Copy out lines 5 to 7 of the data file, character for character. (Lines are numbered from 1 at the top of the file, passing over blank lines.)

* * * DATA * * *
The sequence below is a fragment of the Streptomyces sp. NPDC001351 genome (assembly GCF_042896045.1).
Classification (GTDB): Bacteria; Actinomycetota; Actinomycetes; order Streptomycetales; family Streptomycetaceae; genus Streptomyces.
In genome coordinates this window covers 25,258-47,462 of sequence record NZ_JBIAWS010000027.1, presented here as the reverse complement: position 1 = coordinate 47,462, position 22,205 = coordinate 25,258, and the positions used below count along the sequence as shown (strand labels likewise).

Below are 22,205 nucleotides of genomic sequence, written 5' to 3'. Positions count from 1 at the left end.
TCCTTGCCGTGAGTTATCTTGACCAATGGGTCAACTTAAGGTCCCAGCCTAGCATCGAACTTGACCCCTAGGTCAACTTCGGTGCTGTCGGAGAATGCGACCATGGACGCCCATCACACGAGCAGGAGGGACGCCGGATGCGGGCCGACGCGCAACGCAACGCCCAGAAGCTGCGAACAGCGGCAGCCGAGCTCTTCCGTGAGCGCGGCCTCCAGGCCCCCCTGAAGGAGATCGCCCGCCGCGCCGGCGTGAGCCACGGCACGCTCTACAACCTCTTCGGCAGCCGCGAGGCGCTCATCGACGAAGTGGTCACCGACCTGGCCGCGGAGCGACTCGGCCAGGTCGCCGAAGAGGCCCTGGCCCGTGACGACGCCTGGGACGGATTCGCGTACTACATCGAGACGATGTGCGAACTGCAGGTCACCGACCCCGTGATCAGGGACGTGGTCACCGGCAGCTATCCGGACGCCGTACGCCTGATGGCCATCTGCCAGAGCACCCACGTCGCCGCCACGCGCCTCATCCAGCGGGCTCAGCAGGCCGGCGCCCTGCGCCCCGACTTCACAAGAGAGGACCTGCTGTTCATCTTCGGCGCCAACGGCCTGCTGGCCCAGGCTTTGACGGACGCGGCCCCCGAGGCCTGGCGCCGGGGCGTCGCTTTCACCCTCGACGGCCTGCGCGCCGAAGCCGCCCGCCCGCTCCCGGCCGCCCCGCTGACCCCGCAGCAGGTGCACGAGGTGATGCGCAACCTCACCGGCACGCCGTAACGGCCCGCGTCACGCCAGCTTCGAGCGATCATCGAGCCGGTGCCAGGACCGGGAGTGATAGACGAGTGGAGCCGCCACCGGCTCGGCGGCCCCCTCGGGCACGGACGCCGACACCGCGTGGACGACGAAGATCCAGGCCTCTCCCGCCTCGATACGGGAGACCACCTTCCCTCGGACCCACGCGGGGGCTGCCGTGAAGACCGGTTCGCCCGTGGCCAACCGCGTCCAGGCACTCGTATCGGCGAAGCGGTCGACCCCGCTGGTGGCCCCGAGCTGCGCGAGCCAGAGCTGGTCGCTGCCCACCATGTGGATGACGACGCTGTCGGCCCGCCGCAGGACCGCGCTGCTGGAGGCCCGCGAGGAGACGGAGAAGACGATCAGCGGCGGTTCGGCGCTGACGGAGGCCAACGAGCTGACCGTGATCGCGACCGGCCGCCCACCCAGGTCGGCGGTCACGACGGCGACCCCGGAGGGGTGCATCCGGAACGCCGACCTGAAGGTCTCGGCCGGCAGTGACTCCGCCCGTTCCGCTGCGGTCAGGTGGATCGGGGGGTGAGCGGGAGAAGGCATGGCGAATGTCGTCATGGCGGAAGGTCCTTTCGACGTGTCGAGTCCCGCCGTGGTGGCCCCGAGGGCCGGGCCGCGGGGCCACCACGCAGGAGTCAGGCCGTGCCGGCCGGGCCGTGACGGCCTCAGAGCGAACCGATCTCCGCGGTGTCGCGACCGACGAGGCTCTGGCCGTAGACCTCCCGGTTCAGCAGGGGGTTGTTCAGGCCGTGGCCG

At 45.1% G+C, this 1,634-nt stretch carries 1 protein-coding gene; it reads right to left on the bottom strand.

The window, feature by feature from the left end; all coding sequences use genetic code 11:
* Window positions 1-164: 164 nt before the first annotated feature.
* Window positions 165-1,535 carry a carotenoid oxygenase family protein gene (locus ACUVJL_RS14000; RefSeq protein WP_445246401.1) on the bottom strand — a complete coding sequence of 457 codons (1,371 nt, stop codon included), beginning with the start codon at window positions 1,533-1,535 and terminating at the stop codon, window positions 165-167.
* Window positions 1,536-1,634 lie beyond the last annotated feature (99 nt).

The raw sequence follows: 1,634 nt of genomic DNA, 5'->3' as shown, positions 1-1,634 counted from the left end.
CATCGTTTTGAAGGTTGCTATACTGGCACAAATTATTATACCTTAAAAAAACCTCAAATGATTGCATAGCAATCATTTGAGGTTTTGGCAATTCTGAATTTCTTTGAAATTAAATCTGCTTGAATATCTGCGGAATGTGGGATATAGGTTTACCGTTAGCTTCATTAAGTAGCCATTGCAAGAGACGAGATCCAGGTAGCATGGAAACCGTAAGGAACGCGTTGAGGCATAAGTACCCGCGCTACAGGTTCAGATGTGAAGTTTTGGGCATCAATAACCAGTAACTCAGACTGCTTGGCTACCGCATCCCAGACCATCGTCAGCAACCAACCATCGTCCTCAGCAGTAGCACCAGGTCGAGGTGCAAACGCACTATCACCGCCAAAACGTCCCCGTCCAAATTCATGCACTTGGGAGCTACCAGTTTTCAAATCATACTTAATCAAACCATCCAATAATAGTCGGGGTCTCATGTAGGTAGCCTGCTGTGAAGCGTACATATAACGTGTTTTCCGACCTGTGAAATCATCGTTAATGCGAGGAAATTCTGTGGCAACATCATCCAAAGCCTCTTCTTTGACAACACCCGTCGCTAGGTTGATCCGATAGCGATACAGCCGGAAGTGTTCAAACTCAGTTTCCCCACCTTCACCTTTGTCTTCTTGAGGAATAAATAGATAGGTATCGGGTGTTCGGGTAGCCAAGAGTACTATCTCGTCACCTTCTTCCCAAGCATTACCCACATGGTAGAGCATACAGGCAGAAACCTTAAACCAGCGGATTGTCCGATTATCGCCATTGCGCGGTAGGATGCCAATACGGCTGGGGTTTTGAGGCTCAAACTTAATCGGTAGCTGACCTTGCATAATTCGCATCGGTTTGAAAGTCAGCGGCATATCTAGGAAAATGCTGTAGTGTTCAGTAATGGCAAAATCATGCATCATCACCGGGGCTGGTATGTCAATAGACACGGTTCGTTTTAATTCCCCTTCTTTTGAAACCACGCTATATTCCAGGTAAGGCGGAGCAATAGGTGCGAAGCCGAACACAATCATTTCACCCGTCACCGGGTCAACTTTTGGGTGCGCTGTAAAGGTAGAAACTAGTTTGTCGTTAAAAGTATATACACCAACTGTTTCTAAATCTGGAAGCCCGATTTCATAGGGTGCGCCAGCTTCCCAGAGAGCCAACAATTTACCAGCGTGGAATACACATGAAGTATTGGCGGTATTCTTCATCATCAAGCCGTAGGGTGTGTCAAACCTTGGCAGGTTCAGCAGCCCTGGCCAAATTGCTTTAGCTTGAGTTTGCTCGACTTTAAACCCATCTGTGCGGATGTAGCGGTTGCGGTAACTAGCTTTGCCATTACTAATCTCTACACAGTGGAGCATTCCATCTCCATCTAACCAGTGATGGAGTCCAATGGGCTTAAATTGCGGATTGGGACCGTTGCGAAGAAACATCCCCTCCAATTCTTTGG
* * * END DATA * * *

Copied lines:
TCCTTGCCGTGAGTTATCTTGACCAATGGGTCAACTTAAGGTCCCAGCCTAGCATCGAACTTGACCCCTAGGTCAACTTCGGTGCTGTCGGAGAATGCGACCATGGACGCCCATCACACGAGCAGGAGGGACGCCGGATGCGGGCCGACGCGCAACGCAACGCCCAGAAGCTGCGAACAGCGGCAGCCGAGCTCTTCCGTGAGCGCGGCCTCCAGGCCCCCCTGAAGGAGATCGCCCGCCGCGCCGGCGTGAGCCACGGCACGCTCTACAACCTCTTCGGCAGCCGCGAGGCGCTCATCGACGAAGTGGTCACCGACCTGGCCGCGGAGCGACTCGGCCAGGTCGCCGAAGAGGCCCTGGCCCGTGACGACGCCTGGGACGGATTCGCGTACTACATCGAGACGATGTGCGAACTGCAGGTCACCGACCCCGTGATCAGGGACGTGGTCACCGGCAGCTATCCGGACGCCGTACGCCTGATGGCCATCTGCCAGAGCACCCACGTCGCCGCCACGCGCCTCATCCAGCGGGCTCAGCAGGCCGGCGCCCTGCGCCCCGACTTCACAAGAGAGGACCTGCTGTTCATCTTCGGCGCCAACGGCCTGCTGGCCCAGGCTTTGACGGACGCGGCCCCCGAGGCCTGGCGCCGGGGCGTCGCTTTCACCCTCGACGGCCTGCGCGCCGAAGCCGCCCGCCCGCTCCCGGCCGCCCCGCTGACCCCGCAGCAGGTGCACGAGGTGATGCGCAACCTCACCGGCACGCCGTAACGGCCCGCGTCACGCCAGCTTCGAGCGATCATCGAGCCGGTGCCAGGACCGGGAGTGATAGACGAGTGGAGCCGCCACCGGCTCGGCGGCCCCCTCGGGCACGGACGCCGACACCGCGTGGACGACGAAGATCCAGGCCTCTCCCGCCTCGATACGGGAGACCACCTTCCCTCGGACCCACGCGGGGGCTGCCGTGAAGACCGGTTCGCCCGTGGCCAACCGCGTCCAGGCACTCGTATCGGCGAAGCGGTCGACCCCGCTGGTGGCCCCGAGCTGCGCGAGCCAGAGCTGGTCGCTGCCCACCATGTGGATGACGACGCTGTCGGCCCGCCGCAGGACCGCGCTGCTGGAGGCCCGCGAGGAGACGGAGAAGACGATCAGCGGCGGTTCGGCGCTGACGGAGGCCAACGAGCTGACCGTGATCGCGACCGGCCGCCCACCCAGGTCGGCGGTCACGACGGCGACCCCGGAGGGGTGCATCCGGAACGCCGACCTGAAGGTCTCGGCCGGCAGTGACTCCGCCCGTTCCGCTGCGGTCAGGTGGATCGGGGGGTGAGCGGGAGAAGGCATGGCGAATGTCGTCATGGCGGAAGGTCCTTTCGACGTGTCGAGTCCCGCCGTGGTGGCCCCGAGGGCCGGGCCGCGGGGCCACCACGCAGGAGTCAGGCCGTGCCGGCCGGGCCGTGACGGCCTCAGAGCGAACCGATCTCCGCGGTGTCGCGACCGACGAGGCTCTGGCCGTAGACCTCCCGGTTCAGCAGGGGGTTGTTCAGGCCGTGGCCG

At 45.1% G+C, this 1,634-nt stretch carries 1 protein-coding gene; it reads right to left on the bottom strand.

The window, feature by feature from the left end; all coding sequences use genetic code 11: